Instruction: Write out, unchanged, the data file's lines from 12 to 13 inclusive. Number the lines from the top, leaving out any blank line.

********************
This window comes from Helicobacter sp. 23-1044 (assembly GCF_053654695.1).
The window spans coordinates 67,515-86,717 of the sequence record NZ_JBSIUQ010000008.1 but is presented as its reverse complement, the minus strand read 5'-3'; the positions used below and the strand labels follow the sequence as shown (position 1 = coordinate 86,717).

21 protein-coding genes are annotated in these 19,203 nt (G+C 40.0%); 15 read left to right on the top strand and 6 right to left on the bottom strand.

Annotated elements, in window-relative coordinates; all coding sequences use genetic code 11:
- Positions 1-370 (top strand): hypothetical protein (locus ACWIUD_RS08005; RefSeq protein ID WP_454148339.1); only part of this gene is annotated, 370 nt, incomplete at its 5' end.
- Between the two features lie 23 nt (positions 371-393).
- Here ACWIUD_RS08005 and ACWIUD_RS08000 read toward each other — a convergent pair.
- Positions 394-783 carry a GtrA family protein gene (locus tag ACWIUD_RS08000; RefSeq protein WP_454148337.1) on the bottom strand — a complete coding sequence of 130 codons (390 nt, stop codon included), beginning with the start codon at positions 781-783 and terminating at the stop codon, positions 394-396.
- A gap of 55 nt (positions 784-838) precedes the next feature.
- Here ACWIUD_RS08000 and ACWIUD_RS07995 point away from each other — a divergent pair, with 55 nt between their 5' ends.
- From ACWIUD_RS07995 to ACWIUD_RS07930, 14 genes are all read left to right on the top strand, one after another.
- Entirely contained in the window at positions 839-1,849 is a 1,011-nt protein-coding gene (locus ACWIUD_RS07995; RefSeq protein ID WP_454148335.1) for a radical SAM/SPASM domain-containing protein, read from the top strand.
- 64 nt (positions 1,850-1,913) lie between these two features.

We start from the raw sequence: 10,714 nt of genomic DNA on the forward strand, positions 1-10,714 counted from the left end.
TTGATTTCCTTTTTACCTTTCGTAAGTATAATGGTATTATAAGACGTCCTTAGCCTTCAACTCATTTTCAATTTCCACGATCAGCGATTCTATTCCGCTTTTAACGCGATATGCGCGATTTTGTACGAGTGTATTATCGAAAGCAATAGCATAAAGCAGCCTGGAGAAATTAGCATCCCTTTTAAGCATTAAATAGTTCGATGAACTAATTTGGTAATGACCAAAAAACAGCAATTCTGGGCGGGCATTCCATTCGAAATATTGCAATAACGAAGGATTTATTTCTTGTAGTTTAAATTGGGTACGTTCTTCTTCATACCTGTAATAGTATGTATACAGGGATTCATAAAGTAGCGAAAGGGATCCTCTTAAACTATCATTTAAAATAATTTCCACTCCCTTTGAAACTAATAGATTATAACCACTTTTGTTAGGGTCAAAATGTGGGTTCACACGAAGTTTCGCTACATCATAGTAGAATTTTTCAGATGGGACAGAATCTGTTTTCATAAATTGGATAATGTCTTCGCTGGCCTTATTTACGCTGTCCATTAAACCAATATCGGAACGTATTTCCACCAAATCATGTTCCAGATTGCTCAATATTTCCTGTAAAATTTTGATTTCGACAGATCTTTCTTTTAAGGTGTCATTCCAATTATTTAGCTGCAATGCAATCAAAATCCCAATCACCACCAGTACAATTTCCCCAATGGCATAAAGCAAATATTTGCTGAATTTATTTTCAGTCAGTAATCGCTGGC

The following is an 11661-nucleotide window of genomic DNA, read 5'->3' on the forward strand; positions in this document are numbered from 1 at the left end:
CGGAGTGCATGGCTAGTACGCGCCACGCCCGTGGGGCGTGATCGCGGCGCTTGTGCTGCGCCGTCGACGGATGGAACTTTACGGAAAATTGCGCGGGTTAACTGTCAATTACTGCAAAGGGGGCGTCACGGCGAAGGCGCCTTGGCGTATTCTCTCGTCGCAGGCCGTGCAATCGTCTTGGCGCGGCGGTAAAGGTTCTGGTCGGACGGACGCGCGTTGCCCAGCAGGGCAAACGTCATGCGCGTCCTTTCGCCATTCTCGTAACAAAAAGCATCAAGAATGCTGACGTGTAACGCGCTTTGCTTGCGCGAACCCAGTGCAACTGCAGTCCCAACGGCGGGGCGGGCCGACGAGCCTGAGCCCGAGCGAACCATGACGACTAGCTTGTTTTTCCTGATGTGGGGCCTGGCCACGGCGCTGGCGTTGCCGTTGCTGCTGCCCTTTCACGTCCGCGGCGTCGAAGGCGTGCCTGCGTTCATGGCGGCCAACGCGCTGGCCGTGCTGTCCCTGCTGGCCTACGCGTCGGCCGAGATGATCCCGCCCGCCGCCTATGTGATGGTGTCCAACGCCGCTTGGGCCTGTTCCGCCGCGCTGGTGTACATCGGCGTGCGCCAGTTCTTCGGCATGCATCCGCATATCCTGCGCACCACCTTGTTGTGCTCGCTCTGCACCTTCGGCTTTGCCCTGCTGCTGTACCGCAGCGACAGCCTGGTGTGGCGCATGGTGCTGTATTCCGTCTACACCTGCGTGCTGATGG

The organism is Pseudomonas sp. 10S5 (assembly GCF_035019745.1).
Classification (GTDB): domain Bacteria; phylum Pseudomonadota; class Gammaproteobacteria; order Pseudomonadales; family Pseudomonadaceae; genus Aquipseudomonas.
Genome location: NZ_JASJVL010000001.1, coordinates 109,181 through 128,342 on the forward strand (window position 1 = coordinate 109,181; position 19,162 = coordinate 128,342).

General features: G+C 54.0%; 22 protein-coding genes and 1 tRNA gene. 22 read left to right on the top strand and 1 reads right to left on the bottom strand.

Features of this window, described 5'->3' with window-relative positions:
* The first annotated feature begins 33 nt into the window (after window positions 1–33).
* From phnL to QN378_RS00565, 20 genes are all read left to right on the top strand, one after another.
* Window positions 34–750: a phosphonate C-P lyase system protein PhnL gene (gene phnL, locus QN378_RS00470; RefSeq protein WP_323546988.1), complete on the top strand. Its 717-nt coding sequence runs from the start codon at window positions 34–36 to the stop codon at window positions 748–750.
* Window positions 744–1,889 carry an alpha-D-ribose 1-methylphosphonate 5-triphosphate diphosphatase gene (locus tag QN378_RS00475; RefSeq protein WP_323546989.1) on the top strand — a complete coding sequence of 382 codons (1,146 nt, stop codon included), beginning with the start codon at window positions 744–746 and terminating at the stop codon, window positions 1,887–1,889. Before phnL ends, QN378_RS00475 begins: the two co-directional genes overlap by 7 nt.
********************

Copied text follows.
- Entirely contained in the window at positions 839-1,849 is a 1,011-nt protein-coding gene (locus ACWIUD_RS07995; RefSeq protein ID WP_454148335.1) for a radical SAM/SPASM domain-containing protein, read from the top strand.
- 64 nt (positions 1,850-1,913) lie between these two features.